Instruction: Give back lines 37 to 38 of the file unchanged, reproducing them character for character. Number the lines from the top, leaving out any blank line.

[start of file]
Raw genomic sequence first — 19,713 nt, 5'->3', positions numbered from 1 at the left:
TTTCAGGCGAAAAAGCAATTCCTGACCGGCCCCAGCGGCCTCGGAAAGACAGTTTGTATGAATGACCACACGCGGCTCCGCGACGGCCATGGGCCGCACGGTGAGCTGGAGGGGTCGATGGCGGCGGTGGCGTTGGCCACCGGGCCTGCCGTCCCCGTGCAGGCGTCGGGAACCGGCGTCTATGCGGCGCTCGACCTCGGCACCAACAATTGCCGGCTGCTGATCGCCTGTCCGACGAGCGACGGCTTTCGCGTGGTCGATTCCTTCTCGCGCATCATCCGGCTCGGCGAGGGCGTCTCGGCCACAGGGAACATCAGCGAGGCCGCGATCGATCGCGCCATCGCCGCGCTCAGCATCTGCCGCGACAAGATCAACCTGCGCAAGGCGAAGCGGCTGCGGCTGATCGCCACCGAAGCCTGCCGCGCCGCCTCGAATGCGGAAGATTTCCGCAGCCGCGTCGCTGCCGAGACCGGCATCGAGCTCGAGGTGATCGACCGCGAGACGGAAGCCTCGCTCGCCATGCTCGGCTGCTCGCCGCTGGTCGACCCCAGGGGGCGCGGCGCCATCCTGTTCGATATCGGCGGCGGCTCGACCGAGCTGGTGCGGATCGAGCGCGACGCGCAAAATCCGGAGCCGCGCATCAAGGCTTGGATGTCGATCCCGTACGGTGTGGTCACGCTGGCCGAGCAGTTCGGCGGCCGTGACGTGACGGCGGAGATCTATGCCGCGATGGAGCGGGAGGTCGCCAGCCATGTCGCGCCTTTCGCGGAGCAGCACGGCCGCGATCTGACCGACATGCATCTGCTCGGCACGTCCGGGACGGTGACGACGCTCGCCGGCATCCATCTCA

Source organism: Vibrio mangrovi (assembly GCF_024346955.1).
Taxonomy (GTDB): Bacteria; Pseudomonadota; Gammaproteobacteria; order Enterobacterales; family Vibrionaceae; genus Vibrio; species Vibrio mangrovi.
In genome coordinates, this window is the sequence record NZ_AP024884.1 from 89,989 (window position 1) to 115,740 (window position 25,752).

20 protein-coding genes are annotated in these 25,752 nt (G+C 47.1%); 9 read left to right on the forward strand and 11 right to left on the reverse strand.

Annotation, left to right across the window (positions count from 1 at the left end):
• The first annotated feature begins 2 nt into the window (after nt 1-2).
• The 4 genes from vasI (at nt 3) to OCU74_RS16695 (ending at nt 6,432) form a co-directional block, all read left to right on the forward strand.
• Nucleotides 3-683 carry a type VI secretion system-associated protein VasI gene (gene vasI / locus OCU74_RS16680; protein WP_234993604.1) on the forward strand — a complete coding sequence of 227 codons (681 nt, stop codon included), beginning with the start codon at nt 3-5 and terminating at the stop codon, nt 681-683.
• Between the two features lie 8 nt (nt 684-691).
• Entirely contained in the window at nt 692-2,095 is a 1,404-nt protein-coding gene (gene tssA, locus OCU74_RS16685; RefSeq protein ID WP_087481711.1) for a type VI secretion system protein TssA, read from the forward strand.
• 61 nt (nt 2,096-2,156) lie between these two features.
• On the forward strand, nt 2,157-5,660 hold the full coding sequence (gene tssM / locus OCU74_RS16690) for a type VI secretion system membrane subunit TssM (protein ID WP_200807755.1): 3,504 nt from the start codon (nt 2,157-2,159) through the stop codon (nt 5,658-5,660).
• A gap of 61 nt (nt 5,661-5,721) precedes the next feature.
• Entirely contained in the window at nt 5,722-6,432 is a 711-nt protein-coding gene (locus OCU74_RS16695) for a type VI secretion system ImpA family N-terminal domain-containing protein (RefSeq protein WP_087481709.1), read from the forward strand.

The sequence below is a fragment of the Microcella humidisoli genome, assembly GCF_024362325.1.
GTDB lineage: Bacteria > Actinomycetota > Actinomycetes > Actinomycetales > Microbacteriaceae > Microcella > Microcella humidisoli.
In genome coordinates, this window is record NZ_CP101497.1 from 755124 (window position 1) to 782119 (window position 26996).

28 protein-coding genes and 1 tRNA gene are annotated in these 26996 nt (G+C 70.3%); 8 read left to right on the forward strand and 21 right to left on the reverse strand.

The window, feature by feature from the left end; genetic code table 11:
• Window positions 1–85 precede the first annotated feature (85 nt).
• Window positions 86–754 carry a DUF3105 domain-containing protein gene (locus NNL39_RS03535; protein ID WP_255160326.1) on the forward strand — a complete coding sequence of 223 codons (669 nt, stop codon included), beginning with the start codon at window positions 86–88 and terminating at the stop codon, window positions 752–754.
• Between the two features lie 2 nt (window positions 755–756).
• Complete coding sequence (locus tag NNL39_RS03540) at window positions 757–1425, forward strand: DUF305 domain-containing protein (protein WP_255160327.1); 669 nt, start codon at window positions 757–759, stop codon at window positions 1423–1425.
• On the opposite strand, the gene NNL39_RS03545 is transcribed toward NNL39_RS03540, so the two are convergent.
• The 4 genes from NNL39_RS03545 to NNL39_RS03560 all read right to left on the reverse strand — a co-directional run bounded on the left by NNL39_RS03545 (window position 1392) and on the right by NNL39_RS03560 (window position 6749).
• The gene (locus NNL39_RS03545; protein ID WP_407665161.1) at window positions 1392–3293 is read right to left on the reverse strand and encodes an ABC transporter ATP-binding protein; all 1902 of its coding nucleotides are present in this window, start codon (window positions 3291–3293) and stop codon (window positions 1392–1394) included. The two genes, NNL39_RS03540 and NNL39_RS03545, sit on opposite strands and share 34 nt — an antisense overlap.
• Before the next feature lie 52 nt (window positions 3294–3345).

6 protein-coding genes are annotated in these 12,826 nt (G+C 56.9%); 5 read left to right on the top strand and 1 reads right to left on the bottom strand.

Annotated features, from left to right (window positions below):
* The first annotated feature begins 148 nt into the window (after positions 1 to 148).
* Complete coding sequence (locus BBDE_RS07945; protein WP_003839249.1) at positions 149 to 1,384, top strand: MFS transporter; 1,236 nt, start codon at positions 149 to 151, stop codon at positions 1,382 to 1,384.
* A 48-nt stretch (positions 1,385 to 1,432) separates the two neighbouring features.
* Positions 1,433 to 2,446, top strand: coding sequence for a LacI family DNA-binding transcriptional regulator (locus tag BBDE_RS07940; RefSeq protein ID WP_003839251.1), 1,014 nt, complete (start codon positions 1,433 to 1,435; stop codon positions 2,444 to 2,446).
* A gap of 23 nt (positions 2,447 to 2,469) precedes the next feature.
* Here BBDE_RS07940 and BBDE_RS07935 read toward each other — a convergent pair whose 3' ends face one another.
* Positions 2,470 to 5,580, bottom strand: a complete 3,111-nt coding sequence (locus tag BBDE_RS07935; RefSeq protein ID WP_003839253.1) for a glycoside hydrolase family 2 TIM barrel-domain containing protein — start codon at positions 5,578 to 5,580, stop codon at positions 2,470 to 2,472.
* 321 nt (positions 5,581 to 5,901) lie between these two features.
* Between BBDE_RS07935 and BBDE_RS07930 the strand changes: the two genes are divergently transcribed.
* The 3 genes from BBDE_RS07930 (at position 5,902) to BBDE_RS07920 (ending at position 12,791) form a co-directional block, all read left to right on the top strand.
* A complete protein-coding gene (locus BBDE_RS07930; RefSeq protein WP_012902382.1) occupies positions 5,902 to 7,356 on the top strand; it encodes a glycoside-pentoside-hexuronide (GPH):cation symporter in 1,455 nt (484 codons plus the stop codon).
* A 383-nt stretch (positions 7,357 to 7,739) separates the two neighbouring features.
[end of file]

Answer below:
* Here BBDE_RS07940 and BBDE_RS07935 read toward each other — a convergent pair whose 3' ends face one another.
* Positions 2,470 to 5,580, bottom strand: a complete 3,111-nt coding sequence (locus tag BBDE_RS07935; RefSeq protein ID WP_003839253.1) for a glycoside hydrolase family 2 TIM barrel-domain containing protein — start codon at positions 5,578 to 5,580, stop codon at positions 2,470 to 2,472.